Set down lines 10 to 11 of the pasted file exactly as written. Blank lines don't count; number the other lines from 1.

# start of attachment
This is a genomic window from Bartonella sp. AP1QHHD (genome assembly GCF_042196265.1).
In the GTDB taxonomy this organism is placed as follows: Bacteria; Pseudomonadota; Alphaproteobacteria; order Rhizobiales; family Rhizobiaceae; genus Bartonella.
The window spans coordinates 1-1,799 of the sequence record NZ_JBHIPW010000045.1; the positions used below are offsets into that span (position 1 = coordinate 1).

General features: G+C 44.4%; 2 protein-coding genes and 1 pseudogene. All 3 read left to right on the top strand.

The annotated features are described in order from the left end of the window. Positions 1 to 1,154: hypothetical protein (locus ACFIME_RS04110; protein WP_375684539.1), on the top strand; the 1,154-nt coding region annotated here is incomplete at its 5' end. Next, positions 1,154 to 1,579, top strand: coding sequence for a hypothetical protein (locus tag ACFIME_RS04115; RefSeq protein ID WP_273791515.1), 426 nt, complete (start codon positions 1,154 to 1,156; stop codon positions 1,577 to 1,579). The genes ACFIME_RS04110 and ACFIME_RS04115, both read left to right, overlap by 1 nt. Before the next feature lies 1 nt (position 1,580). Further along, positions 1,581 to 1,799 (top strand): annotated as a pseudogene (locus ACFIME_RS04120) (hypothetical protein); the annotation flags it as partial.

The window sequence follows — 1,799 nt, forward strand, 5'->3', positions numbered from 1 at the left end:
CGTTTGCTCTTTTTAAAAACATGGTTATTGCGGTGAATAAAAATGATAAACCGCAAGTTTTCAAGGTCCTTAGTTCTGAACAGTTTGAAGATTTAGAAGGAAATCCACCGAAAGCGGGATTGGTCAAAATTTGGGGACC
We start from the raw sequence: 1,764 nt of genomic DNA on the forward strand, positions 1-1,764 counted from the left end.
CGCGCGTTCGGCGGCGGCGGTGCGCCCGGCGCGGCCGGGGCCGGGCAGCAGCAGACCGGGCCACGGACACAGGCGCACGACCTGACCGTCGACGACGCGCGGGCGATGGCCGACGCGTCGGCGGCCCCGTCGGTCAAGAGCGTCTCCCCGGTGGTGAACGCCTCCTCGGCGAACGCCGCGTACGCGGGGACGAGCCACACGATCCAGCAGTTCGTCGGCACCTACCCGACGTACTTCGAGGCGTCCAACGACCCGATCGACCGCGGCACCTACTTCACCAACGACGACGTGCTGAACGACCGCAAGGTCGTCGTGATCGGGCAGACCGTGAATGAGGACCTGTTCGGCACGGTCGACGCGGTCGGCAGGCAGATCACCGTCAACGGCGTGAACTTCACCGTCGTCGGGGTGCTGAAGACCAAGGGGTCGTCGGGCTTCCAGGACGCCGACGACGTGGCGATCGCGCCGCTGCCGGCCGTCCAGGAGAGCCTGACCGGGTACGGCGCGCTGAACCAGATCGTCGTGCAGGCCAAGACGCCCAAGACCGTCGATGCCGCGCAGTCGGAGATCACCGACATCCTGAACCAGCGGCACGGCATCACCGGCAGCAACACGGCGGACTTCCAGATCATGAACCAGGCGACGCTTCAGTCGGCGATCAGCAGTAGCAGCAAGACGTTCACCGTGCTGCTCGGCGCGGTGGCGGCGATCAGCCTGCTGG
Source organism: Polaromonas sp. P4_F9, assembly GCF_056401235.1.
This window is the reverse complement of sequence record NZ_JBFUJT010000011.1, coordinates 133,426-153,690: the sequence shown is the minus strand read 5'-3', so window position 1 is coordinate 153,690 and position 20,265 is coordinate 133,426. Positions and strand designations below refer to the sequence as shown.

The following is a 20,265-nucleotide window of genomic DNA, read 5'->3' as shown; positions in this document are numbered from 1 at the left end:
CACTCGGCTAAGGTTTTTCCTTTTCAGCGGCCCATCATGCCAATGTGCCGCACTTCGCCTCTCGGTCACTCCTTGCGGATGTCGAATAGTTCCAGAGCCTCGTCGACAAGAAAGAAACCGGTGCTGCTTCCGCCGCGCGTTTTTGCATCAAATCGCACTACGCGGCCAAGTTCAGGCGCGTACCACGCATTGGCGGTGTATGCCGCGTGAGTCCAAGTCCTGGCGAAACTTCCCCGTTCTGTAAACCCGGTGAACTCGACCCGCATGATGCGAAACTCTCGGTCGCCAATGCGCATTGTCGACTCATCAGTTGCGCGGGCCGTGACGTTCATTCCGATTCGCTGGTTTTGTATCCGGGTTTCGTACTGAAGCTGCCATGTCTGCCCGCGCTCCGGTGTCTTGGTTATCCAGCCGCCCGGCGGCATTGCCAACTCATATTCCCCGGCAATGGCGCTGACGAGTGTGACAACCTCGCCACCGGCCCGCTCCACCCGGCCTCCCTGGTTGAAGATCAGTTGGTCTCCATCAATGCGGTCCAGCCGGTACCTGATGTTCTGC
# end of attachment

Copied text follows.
Source organism: Polaromonas sp. P4_F9, assembly GCF_056401235.1.
This window is the reverse complement of sequence record NZ_JBFUJT010000011.1, coordinates 133,426-153,690: the sequence shown is the minus strand read 5'-3', so window position 1 is coordinate 153,690 and position 20,265 is coordinate 133,426. Positions and strand designations below refer to the sequence as shown.